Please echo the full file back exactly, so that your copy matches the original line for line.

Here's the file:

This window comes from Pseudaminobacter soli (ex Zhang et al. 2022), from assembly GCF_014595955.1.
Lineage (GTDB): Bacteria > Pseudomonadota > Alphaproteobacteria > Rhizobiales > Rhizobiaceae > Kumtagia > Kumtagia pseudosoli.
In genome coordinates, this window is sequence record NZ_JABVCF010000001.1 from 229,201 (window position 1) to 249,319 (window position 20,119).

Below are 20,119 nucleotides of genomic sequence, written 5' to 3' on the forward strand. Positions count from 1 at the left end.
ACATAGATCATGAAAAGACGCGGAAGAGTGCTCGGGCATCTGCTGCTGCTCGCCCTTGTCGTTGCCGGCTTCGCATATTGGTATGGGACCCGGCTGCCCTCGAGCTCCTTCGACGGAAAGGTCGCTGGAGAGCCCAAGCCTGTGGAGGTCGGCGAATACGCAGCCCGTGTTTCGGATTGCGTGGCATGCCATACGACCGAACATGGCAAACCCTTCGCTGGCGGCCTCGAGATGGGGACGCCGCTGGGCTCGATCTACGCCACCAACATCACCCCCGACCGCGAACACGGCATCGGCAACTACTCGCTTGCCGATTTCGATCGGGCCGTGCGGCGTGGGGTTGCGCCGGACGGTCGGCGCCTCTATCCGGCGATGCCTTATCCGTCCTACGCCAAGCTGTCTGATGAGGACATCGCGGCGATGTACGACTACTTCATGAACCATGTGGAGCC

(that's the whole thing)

This window comes from Pseudaminobacter soli (ex Zhang et al. 2022), from assembly GCF_014595955.1.
Lineage (GTDB): Bacteria > Pseudomonadota > Alphaproteobacteria > Rhizobiales > Rhizobiaceae > Kumtagia > Kumtagia pseudosoli.
In genome coordinates, this window is sequence record NZ_JABVCF010000001.1 from 229,201 (window position 1) to 249,319 (window position 20,119).

Below are 20,119 nucleotides of genomic sequence, written 5' to 3' on the forward strand. Positions count from 1 at the left end.
ACATAGATCATGAAAAGACGCGGAAGAGTGCTCGGGCATCTGCTGCTGCTCGCCCTTGTCGTTGCCGGCTTCGCATATTGGTATGGGACCCGGCTGCCCTCGAGCTCCTTCGACGGAAAGGTCGCTGGAGAGCCCAAGCCTGTGGAGGTCGGCGAATACGCAGCCCGTGTTTCGGATTGCGTGGCATGCCATACGACCGAACATGGCAAACCCTTCGCTGGCGGCCTCGAGATGGGGACGCCGCTGGGCTCGATCTACGCCACCAACATCACCCCCGACCGCGAACACGGCATCGGCAACTACTCGCTTGCCGATTTCGATCGGGCCGTGCGGCGTGGGGTTGCGCCGGACGGTCGGCGCCTCTATCCGGCGATGCCTTATCCGTCCTACGCCAAGCTGTCTGATGAGGACATCGCGGCGATGTACGACTACTTCATGAACCATGTGGAGCC